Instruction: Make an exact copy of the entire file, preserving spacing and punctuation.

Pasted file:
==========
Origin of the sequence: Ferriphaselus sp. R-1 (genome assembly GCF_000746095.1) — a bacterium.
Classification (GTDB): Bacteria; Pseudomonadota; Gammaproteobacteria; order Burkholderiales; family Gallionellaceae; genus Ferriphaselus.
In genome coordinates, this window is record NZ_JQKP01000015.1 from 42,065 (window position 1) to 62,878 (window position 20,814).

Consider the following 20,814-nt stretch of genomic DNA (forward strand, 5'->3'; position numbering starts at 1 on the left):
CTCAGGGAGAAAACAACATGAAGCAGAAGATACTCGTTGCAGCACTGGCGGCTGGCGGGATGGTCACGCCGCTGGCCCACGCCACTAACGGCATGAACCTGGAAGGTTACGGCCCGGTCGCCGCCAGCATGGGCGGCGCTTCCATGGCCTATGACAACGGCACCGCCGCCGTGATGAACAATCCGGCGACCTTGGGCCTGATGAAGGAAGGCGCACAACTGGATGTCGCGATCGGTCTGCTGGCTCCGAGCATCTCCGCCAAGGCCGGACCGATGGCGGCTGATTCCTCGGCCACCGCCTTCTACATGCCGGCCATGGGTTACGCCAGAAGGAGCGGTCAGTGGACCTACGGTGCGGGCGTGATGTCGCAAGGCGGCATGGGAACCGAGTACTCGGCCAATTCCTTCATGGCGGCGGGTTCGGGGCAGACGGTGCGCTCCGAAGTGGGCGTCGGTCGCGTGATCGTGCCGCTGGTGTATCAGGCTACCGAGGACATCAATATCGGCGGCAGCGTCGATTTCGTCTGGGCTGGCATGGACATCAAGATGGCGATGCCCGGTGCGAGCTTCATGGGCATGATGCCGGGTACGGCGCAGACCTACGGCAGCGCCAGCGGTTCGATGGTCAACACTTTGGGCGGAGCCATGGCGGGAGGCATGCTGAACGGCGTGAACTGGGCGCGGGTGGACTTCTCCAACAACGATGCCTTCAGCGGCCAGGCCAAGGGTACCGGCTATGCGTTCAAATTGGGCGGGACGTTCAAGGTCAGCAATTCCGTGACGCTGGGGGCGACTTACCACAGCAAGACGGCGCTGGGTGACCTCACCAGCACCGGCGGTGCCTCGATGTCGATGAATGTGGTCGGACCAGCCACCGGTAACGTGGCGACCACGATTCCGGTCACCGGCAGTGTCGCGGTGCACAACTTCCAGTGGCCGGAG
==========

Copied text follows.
Origin of the sequence: Ferriphaselus sp. R-1 (genome assembly GCF_000746095.1) — a bacterium.
Classification (GTDB): Bacteria; Pseudomonadota; Gammaproteobacteria; order Burkholderiales; family Gallionellaceae; genus Ferriphaselus.
In genome coordinates, this window is record NZ_JQKP01000015.1 from 42,065 (window position 1) to 62,878 (window position 20,814).

Consider the following 20,814-nt stretch of genomic DNA (forward strand, 5'->3'; position numbering starts at 1 on the left):
CTCAGGGAGAAAACAACATGAAGCAGAAGATACTCGTTGCAGCACTGGCGGCTGGCGGGATGGTCACGCCGCTGGCCCACGCCACTAACGGCATGAACCTGGAAGGTTACGGCCCGGTCGCCGCCAGCATGGGCGGCGCTTCCATGGCCTATGACAACGGCACCGCCGCCGTGATGAACAATCCGGCGACCTTGGGCCTGATGAAGGAAGGCGCACAACTGGATGTCGCGATCGGTCTGCTGGCTCCGAGCATCTCCGCCAAGGCCGGACCGATGGCGGCTGATTCCTCGGCCACCGCCTTCTACATGCCGGCCATGGGTTACGCCAGAAGGAGCGGTCAGTGGACCTACGGTGCGGGCGTGATGTCGCAAGGCGGCATGGGAACCGAGTACTCGGCCAATTCCTTCATGGCGGCGGGTTCGGGGCAGACGGTGCGCTCCGAAGTGGGCGTCGGTCGCGTGATCGTGCCGCTGGTGTATCAGGCTACCGAGGACATCAATATCGGCGGCAGCGTCGATTTCGTCTGGGCTGGCATGGACATCAAGATGGCGATGCCCGGTGCGAGCTTCATGGGCATGATGCCGGGTACGGCGCAGACCTACGGCAGCGCCAGCGGTTCGATGGTCAACACTTTGGGCGGAGCCATGGCGGGAGGCATGCTGAACGGCGTGAACTGGGCGCGGGTGGACTTCTCCAACAACGATGCCTTCAGCGGCCAGGCCAAGGGTACCGGCTATGCGTTCAAATTGGGCGGGACGTTCAAGGTCAGCAATTCCGTGACGCTGGGGGCGACTTACCACAGCAAGACGGCGCTGGGTGACCTCACCAGCACCGGCGGTGCCTCGATGTCGATGAATGTGGTCGGACCAGCCACCGGTAACGTGGCGACCACGATTCCGGTCACCGGCAGTGTCGCGGTGCACAACTTCCAGTGGCCGGAG